SG Safe Park begins trial run

In an effort to discourage vehicle theft and vandalism, Student Government has introduced Safe Park this semester to aid University Police in preventing vehicular crimes.

However, this semester serves only as a trial run for the project, said SG senator Brandon Faza.

At the end of the semester, SG and UP will evaluate the efforts of Safe Park to determine if is was effective in deterring crime on campus, along with deciding if Safe Park should continue to be funded by SG.

Safe Park serves as an agency within the existing SG Safe Team agency. Safe Park was formed during the spring semester after Faza and a friend of his had their cars vandalized.

“We wanted to come up with an idea that would increase the safety on campus,” Faza said.

In order to start the program, SG allocated about $20,000, which covers expenditures for payroll for employees as well as operational and maintenance costs for golf carts, Faza said.

“We wouldn’t have spent $20,000 on it if we didn’t think it was going to be effective,” said Stavros Papandreou, SG Senate president. “The idea is that Safe Park will serve as a deterrent and alert people that we are out there watching.”

In addition to spending $20,000 for the project, SG also provided UP with $9,500 so it could purchase a second motorcycle. SG funded half of the cost, Faza said.

Sgt. Mike Purcell said a second motorcycle allows UP to be effective in patrolling residential/academic areas, reduce the response time to a call and provide better support for Safe Park.

“The idea is to get as many eyes out there as possible,” Purcell said.

The new motorcycle has allowed UP to have a motorcycle cop working seven days a week, whereas with only one, that was not possible.

Besides motorcycle cops supporting Safe Park, the Park will have one employee and one volunteer to patrol in golf carts in shifts during the day to certain parking lots and areas on campus, that, according to UP, have had the most crime reported. Yet both Faza and Papandreou said they have not gotten the response they wanted for obtaining volunteers.

“We are certainly in the need for volunteers,” Faza said. “We are starting to go into student organizations and the Greek community, who have to do community service hours, and give them an incentive of 1.5 service hours for every hour they volunteer for Safe Park in order to get the number of volunteers we were funded for.”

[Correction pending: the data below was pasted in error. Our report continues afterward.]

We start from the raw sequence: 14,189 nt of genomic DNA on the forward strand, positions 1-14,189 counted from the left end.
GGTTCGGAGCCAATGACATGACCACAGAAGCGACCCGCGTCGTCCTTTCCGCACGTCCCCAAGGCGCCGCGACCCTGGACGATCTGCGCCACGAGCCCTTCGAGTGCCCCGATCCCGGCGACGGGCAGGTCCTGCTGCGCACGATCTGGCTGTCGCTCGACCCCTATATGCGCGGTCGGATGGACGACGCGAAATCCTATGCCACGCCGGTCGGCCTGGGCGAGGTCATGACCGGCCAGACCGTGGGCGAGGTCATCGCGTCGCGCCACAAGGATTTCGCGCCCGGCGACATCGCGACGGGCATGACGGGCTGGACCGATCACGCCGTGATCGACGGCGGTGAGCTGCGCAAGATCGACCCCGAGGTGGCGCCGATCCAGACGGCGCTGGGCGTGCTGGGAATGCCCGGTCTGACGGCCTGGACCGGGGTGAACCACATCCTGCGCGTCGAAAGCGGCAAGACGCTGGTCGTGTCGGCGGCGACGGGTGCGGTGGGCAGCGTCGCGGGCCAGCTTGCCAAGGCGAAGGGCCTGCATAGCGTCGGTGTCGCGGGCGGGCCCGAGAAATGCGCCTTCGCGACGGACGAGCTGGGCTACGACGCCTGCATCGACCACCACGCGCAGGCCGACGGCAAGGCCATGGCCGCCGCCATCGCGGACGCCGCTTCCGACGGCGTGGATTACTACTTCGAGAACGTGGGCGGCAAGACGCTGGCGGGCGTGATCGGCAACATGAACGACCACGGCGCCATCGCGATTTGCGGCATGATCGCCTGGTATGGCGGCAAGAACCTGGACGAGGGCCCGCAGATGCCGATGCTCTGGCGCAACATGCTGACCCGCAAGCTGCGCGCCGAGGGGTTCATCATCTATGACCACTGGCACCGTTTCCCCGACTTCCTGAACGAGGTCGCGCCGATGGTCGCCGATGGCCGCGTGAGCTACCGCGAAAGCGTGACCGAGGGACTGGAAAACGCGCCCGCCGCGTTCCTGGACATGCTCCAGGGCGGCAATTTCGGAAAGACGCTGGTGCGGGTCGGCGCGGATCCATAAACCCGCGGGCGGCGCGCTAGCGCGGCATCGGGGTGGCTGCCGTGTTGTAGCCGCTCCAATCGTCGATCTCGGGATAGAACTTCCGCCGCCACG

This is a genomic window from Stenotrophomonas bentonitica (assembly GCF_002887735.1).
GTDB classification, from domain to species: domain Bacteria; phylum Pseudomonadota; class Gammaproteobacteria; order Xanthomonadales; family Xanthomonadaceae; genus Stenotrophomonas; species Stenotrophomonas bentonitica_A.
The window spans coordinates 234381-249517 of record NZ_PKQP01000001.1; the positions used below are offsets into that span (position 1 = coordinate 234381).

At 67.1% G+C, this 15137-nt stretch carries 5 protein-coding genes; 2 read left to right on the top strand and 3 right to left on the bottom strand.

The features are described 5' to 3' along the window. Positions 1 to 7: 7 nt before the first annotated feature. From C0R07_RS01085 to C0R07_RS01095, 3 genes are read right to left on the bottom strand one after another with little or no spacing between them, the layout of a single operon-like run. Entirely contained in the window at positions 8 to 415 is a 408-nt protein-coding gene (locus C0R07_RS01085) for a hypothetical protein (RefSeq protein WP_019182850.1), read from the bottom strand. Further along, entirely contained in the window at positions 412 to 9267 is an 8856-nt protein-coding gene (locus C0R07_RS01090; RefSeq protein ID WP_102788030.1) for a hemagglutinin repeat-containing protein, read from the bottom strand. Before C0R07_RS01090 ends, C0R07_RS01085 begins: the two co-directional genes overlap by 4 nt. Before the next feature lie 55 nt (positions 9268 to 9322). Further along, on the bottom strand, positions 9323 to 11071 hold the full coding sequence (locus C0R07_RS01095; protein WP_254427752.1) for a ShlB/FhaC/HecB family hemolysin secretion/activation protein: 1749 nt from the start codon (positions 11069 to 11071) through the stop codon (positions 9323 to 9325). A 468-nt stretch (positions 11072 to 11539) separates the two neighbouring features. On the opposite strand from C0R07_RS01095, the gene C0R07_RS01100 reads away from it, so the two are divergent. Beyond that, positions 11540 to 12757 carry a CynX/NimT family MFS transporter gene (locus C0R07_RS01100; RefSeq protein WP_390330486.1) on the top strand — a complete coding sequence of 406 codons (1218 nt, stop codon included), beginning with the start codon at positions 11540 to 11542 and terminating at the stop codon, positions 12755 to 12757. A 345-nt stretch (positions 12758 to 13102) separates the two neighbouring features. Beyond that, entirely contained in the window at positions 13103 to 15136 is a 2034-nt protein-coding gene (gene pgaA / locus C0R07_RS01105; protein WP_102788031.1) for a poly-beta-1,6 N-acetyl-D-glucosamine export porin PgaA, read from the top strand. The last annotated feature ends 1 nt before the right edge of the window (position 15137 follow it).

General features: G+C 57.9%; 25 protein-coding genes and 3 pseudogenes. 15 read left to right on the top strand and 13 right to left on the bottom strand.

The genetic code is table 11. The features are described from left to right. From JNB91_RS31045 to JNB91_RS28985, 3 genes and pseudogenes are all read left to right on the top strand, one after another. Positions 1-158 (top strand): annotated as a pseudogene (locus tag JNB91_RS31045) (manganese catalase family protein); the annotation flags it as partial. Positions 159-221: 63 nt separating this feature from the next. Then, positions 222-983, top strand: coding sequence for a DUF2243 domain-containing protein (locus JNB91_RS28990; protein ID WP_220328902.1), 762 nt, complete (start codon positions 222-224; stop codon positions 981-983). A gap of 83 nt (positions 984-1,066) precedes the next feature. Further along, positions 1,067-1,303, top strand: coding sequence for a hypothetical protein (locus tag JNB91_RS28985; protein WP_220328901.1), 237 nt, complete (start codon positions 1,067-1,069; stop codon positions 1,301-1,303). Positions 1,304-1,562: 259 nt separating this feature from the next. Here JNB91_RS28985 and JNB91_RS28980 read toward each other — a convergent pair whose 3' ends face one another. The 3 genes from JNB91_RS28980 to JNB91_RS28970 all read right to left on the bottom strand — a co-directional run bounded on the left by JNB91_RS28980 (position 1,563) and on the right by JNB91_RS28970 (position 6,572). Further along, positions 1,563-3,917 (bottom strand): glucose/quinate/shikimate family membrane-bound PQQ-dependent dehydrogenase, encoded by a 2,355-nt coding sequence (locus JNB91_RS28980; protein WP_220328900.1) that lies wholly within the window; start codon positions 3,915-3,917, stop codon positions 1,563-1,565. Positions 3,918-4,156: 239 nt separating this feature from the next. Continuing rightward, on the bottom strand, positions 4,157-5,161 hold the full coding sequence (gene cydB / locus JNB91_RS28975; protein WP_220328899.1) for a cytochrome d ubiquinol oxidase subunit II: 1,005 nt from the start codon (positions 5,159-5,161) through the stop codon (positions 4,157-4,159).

Papandreou said if the Park cannot get enough volunteers, SG may have to provide more money in order to hire another employee.

“Right now we only have one cart running instead of two, like we planned on,” Papandreou said. “It’s worth the extra money to get the program from 20 percent to 100 percent, along with having property saved.”

Purcell said UP has been working closely with SG, not only in obtaining a second motorcycle, but to help train the Safe Park employees.

“We have taught all Safe Park personnel what to look for, trends we have seen in the areas, and what to do if they see a theft or burglary,” Purcell said.

Purcell added that the purpose of UP’s involvement with Safe Park is to provide support in any way possible, from training to arriving at the scene of the crime.

Papandreou said the Safe Park employees are provided with cell phones that have pre-paid minutes, intended to be used only for calling UP if they see something unusual.

SG was originally going to purchase walkie-talkies, however, Papandreou said UP does not have enough people at dispatch during the day to keep up with the walkie talkies, so cell phones were a better choice.

Faza added that the reason the trial of Safe Park is starting in the fall is due to UP statistics that state that vehicular crime occurs more often during the fall than spring.

“In my experience, fall is busier in auto burglaries and theft because of the influx of the population with new students and new vehicles,” Purcell said. “USF then becomes an attractive target for thieves.”

Purcell added that SG was told of hard-hit areas on campus and what areas Safe Park employees should concentrate on. Some parking lots that Safe Park may patrol include the Sun Dome, Crescent Hill Garage, Engineering/Chemistry, the lot across from Magnolia Apartments and Mu parking lot. These parking lots had the most crime reported during the fall, according to UP’s statistics.

SG, along with UP, will compile statistics at the end of the semester to see if Safe Park was successful and whether it should continue to have funding.

“Constant communication between us and SG is going to be the key success for Safe Park,” Purcell said.